Particularly imminent in this respect is the extent to which social networks, and other capital forms, cultural and economic, impact upon return decisions of ECRs. Following Bourdieu [11], economic capital refers primarily to material wealth, while cultural capital is concerned with the assets whose mobilization allows individual social mobility in a stratified environment. Finally, social capital consists of the relationships that persons develop to maintain or advance their standing/position within the current social order. Accumulated at different life-stages, various forms of capital reflect a person’s social class [11,12]. Their accumulation at a person's adolescence and maturation represents his or her social class of origin [13].

The aim of this study is to explore the effects of class of origin on the location decision made by ECRs. Accordingly, it presents an empirical analysis of the determinants of return migration among ECRs. Using the case of Israeli researchers in STEM (Science, Technology, Engineering and Mathematics) disciplines who completed their training abroad, we explore the role played by social, cultural and economic capital in their return decisions. We expect scholars’ social class of origin to affect their repatriation decision. We hypothesize that possessing higher levels of homeland-based social, cultural and economic capital in Israel would lead to higher return propensity, due to the benefits they might offer them upon re-integration in Israel. Thus, and in line with recent calls by migration scholars to take advantage of the ‘availability of survey data (e.g., from online questionnaires) and of secondary datasets to perform statistical analyses’ ([14], p. 135), we examine the ways in which capital affects academic return-migration.

Scholarly research has long acknowledged the salience of social capital in international migration in general [15] and skilled migration more specifically [16]. Studies have shown that international movers are better embedded into social and professional networks at different geographic scales, notably transnational, and typically possess greater levels of social and cultural capital compared with non-movers [17]. However, despite recent evidence that networks, and other non-pecuniary factors (e.g., emotional attachment to the homeland), shape skilled migrants’ decision to return [18, 19], majority of studies remain focused on microeconomic incentives, chiefly income differences between countries.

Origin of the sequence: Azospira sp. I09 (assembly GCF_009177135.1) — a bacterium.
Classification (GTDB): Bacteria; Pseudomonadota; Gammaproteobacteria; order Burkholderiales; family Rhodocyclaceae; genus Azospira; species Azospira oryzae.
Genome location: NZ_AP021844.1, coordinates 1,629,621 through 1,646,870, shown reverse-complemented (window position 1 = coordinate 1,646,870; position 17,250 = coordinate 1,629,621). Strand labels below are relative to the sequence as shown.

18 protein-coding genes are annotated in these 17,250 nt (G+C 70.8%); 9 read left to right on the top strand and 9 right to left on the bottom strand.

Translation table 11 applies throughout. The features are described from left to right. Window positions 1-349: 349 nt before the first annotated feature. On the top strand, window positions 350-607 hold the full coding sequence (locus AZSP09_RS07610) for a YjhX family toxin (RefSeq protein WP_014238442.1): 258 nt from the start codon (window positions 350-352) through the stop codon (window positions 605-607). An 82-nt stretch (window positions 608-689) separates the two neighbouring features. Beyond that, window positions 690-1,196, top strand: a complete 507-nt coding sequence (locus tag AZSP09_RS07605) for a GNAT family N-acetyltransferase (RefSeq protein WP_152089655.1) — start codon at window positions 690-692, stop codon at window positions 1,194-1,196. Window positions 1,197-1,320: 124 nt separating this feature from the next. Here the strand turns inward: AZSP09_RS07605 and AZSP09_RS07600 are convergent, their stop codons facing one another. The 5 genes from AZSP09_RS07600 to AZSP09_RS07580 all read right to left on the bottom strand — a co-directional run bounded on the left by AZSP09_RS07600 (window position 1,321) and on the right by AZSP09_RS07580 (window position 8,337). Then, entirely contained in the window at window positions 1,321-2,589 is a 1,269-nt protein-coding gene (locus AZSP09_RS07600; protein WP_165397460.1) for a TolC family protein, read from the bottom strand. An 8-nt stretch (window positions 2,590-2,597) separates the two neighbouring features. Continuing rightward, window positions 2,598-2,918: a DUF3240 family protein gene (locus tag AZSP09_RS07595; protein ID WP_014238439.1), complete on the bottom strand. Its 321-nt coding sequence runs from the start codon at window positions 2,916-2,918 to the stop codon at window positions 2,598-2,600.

The study contributes to the literature on international mobility of academics in three distinct ways; first, we push the boundaries of academic mobility, engaging with a professional segment that has received little attention within population geography and related fields. We concur with Ackers ([2], p. 108) who argued that although ‘undergraduate flows may be numerically dominant’, mobility of early career researchers, notably doctoral and post-doctoral researchers ‘may be of greater concern’ due to the investment made in them by their home state as well as their—present and prospective–impact on multiple scientific disciplines. Second, by focusing on return decision of young academics we attempt to do away with the persistent dichotomy between migration and return, which migration scholars have long critiqued [10]. Indeed, following Wang’s [9] claim that ‘very few studies have focused on the return migration of academics’, we conceive return as integral to what Castles [20] termed ‘the migration process’. Finally, by utilizing online questionnaires, our paper sets to expand the breadth of research methods used in the field of academic mobility.

The paper includes five sections. The next section presents review of the literature on academic mobility and the potential role that various forms of capital (i.e. economic, cultural and social) accumulated prior to a scholar's location-choice decision, have on repatriation. The third section present the research hypotheses and the empirical method. The fourth section presents results of our statistical analysis. Section five presents our conclusions and some discussion.

Academic mobility